Macroeconomists seemingly have adopted monastic practices of self-flagellation to explain why the tribe completely misjudged the housing bubble . Their collective crystal balls didn’t predict an ensuing financial crisis either. A blog entry by Finance Professor Raghu Rajan at University of Chicago has further stimulated the conversation today. He’s written a book called Fault Lines and made remarks from the book at its official blog site. I found it at Memeorandum along with a few choice links.
I’ve written about fresh water and salt water economics before. Some of today’s discussion clearly involves philosophical fault lines. Rajan is from the panultimate fresh water university and all finance academics eventually drown in the Efficient Markets Hypothesis (EMH) literature. I’ve been pretty outspoken about how much damage I think the EMH has done to economics and especially my field, financial economics. However, it’s hard to get published in finance journals taking a contrarian view. This is one explanation he examines, then dismisses which is why I’ve taken a good look at his argument.
I have not read his book, but judging from the video and this blog entry, Rajan spends some time on the role of EMH and EMH true believers in the crisis. I can provide you with my own anecdotes on this. I can also tell you I tried to avoid some seminars because I don’t want to read any more Eugene Fama who is Rajan’s colleague. I frankly think EMH blinders or misunderstanding were a good deal–but not all–of the problem.
I was researching the subprime markets directly after Katrina and was told by my finance professors that I was following an unpublishable and boring line of research. (They used the term ‘unsexy’.) I saw hints of problems in subprime markets as early as late 2005 in the work I did with the sensitivity of stock prices of finance companies heavily invested in subprime loans to some key macroeconomic variables. I was told that line of research was unlikely to help my marketability and ability to get tenure upon graduation. They yawned when I presented the paper. I turned it in for my third econometrics seminar and switched to something else.
Finance journals editors do love them some EMH so anything on market anomalies is likely to get a jaundiced set of editor eyes. But, Rajan brings up some important points and the resulting discussion is worth viewing here. Here’s Rajan talking directly to the EMH and why he thinks it may not be a big deal.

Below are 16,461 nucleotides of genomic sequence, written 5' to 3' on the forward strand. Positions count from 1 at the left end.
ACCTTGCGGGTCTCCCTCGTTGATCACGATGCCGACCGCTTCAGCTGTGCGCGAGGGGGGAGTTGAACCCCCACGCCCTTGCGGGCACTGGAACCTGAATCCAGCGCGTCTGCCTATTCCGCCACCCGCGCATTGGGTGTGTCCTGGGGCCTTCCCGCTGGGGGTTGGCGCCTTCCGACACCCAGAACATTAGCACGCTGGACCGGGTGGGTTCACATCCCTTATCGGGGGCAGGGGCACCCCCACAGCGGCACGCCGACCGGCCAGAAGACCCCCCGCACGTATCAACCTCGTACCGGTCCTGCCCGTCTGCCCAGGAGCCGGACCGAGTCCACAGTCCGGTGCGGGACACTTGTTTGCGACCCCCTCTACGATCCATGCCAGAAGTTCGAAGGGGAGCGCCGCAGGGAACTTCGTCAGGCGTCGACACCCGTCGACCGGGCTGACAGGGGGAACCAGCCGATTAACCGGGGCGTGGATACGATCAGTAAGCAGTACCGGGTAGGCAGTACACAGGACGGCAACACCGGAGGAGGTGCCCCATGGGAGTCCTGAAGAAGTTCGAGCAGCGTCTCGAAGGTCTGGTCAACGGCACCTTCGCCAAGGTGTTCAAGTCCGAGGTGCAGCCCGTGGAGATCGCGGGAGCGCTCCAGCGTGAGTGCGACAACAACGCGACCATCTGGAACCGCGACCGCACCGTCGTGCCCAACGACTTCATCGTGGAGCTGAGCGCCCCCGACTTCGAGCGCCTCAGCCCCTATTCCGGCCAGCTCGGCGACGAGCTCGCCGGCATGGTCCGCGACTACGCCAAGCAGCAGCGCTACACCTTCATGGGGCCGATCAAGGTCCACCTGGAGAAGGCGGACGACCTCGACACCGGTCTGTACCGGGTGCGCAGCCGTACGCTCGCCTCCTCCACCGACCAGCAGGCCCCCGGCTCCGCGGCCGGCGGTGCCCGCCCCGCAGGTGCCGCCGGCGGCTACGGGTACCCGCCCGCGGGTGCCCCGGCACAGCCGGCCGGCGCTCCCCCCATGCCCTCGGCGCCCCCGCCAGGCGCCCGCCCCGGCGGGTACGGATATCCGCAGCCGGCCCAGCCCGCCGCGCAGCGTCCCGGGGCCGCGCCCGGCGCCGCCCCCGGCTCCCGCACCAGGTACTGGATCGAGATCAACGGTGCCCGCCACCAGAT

Perhaps the reason was ideology: we were too wedded to the idea that markets are efficient, market participants are rational, and high prices are justified by economic fundamentals. But some of this criticism of “market fundamentalism” reflects a misunderstanding. The dominant “efficient markets theory” says only that markets reflect what is publicly known, and that it is hard to make money off markets consistently – something verified by the hit that most investor portfolios took in the crisis. The theory does not say that markets cannot plummet if the news is bad, or if investors become risk-averse.
Critics argue that the fundamentals were deteriorating in plain sight, and that the market (and economists) simply ignored it. But hindsight distorts analysis. We cannot point to a lonely Cassandra like Robert Shiller of Yale University, who regularly argued that house prices were unsustainable, as proof that the truth was ignored. There are always naysayers, and they are often wrong. There were many more economists who believed that house prices, though high, were unlikely to fall across the board.
Rajan points out that this probably isn’t the sole or primary explanation even though it is one that gets a lot of ink these days. I too think some of the problem is a misunderstanding of the various forms of EMH . So, the major philosophical debate happening in finance circles isn’t central to Rajan’s explanation. There is no conspiracy of EMH apologists to force misunderstanding of market rationality, so alright, I’ll give him that one.
Economist Tyler Cowen at Marginal Revolution likes the alternative succinct explanation Rajan provides. (You should read the comments to that thread.)
Raghu Rajan nails it:
I would argue that three factors largely explain our collective failure: specialization, the difficulty of forecasting, and the disengagement of much of the profession from the real world.
Rajan also dismisses another circle of conspirators by stating this. It’s also probably why one of those so-called progressives jumped on the dismissal earlier today. This conspiracy meme crosses circles of folks that are more into political economy than economics itself. This group argues the hypothesis that the “system” bribed economists to stay quiet. I’ve gotten into it more than a few people of the Matt Stoller mindset and various Rand hanger-ons about this improbable case. One of the biggest memes is that the FED actively influences economists not to publish things against their interests. (Usually, this comes from Austrian School folks who can’t get published any where mainstream because they want to completely operate outside of the scientific method and ignore data.) Matt Yglesias is one of these people making a living off this canard and he jumped to the bait immediately. His reasoning speaks more about him than about economists.